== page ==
May 31, 2019
DUBAI/BAGHDAD (Reuters) – Tens of thousands of Iranians marking the annual “Quds (Jerusalem) Day” in the Islamic Republic on Friday condemned a planned Middle East peace plan touted by U.S. President Donald Trump as the “deal of the century”.
State television said state-sponsored marches were being held in 950 communities across Iran and showed demonstrators carrying banners with slogans such as “Jerusalem is the eternal capital of Palestine” and “Death to America”.
Trump’s plan is to encourage investment in the West Bank and Gaza Strip by Arab donor countries before grappling with thorny political issues at the heart of the conflict. Palestinian officials have already spurned it, believing it will be heavily biased in favour of Israel. Iran said it would fail.
“No to the deal of the century” read a banner splashed across the news screen on state TV, which also showed a Quds Day march in neighbouring Iraq’s capital Baghdad, where thousands of fighters from powerful Shi’ite militias took to the streets.
“Al-Quds day in Baghdad, in other Iraqi provinces, and across the world, expresses rejection of the ‘deal of the century’, which is being planned by Trump in order to dissolve the Palestinian cause in own way,” said Mo’een al-Kathem, a member of Baghdad’s provincial council.
The Iraqi militiamen marched in combat fatigues but were unarmed and did not showcase military vehicles and heavy weaponry, a contrast to previous years when they took the parade as an opportunity to showcase combat prowess.
Numbers were consistent with annual turnout but there was a noted absence of influential militia leaders who usually mark the day by delivering fiery speeches critical of Israel and expressing gratitude to Iran for its backing.
Quds Day was launched by Ayatollah Ruhollah Khomeini, the leader of Iran’s 1979 Islamic revolution, and is held on the last Friday of the Muslim fasting month of Ramadan.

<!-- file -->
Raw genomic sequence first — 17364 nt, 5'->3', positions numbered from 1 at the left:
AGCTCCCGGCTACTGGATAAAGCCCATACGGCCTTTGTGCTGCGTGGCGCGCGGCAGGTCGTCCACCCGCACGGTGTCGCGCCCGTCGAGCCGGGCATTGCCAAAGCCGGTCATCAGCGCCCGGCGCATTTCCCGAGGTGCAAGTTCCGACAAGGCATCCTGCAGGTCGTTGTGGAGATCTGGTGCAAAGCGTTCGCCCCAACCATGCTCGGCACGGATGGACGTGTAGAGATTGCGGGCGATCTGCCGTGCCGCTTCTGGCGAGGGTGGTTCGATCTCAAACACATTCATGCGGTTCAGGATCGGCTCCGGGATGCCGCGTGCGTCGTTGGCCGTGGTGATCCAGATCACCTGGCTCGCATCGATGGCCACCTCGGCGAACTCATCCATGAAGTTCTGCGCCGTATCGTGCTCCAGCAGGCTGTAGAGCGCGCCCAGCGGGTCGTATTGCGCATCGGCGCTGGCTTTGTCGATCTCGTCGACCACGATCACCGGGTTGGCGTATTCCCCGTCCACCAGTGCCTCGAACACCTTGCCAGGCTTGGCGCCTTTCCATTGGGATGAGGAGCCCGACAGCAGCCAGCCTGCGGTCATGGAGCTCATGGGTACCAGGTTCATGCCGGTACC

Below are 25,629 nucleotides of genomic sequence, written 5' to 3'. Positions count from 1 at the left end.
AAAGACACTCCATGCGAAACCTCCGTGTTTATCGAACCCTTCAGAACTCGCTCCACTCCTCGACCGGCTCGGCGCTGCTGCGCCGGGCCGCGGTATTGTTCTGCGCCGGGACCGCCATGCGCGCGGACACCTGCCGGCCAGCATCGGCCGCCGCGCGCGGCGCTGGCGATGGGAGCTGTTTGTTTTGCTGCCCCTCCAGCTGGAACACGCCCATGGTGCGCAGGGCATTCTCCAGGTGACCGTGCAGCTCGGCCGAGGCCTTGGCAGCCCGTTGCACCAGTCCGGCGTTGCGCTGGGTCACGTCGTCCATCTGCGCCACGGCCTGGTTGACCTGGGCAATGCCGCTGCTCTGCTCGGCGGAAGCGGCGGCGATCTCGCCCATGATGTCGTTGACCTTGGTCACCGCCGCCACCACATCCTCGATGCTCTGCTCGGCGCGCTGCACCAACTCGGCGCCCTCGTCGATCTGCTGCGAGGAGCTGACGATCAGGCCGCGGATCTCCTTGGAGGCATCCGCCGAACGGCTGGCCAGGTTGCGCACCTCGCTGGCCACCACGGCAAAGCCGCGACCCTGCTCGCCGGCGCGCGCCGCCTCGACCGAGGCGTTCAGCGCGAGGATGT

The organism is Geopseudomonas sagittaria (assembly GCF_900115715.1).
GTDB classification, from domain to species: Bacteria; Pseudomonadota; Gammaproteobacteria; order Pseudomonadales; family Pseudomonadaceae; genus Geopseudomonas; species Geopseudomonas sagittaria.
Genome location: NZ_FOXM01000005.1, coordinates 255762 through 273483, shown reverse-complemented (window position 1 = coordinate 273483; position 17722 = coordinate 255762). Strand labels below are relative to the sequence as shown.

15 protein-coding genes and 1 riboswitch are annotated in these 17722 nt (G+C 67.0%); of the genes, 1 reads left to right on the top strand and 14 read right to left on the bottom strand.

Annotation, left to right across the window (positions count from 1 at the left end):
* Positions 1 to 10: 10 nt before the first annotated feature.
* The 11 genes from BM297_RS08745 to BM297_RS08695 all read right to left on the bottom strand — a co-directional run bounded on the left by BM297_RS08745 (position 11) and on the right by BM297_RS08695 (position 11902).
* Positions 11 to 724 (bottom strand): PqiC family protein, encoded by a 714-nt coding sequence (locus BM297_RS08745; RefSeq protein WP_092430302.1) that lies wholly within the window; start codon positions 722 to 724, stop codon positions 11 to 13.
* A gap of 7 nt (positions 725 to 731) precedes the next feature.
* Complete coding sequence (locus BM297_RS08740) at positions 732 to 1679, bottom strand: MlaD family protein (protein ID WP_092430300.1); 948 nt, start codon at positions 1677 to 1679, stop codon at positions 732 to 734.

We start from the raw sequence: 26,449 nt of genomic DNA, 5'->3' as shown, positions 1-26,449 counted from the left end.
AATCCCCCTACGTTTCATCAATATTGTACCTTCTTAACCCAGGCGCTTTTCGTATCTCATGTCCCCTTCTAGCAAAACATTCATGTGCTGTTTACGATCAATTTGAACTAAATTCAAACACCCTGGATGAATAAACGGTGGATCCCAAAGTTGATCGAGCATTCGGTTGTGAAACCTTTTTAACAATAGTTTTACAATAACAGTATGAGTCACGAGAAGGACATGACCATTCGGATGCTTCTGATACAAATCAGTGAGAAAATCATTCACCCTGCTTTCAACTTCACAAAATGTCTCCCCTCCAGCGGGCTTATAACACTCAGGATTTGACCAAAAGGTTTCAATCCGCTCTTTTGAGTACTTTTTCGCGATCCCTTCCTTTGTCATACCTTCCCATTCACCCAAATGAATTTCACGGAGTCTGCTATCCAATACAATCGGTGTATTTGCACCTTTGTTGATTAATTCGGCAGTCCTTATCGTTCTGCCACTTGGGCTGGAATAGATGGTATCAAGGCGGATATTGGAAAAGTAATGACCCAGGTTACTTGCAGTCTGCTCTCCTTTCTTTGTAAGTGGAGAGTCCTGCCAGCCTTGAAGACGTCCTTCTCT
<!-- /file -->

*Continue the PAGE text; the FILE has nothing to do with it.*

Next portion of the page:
Opposition to Israel is a cornerstone of Shi’ite-led Iran. It backs Palestinian and Lebanese Islamist militant groups opposed to peace with Israel, which Tehran refuses to recognise.
Iraq’s most powerful Shi’ite militias are backed and trained by Iran. They helped retake swathes of land captured by Islamic State alongside Iraqi government forces supported by a U.S.-led international coalition, but tensions between Tehran and Washington have spilled over into Baghdad.
Nonetheless, Baghdad has sought to calm rising tensions between its two main allies, fearing an outbreak of war would damage Iraq’s fragile internal security. Militia leaders have vast political influence and have been striking a less inflammatory tone over the past few weeks.
Iran’s Supreme Leader Ayatollah Ali Khamenei has said the Trump plan would fail, and President Hassan Rouhani said after joining the march on Friday: “Undoubtedly, the deal of the century will become the bankruptcy of the century and will not lead anywhere,” IRNA reported.
Speakers at rallies in Iran vowed that Palestinians would defeat Israel.
“The strategy of Lebanon’s Hezbollah, Islamic Jihad, and Hamas has led to Israel’s successive defeats in recent years and if Israel makes the smallest move today it faces a barrage of Palestinian missiles,” Revolutionary Guards spokesman Ramezan Sharif was quoted as saying by Tasnim news agency.
Speaking after the march in the capital Tehran, parliament speaker Ali Larijani criticised U.S.-allied Gulf Arab states which have expressed support for Trump’s plan.
“The Saudis, Emiratis and Bahrainis have given their money and are losing their good name … for a phoney American plan,” Larijani said in remarks carried live by state TV.
Saudi Arabia and the UAE have said they will participate in a planned Bahrain conference to encourage investment in the Palestinian territories by Arab countries as part of the plan. [nL2N2340B3] [nL8N236521]
Israel, the United States and its chief Sunni Arab ally Saudi Arabia accuse Iran of fomenting tension in the Middle East and of sponsoring terrorism. Tehran denies this.
(Reporting by Dubai newsroom and by Ahmed Aboulenein in Baghdad; Editing by William Maclean and Alison Williams)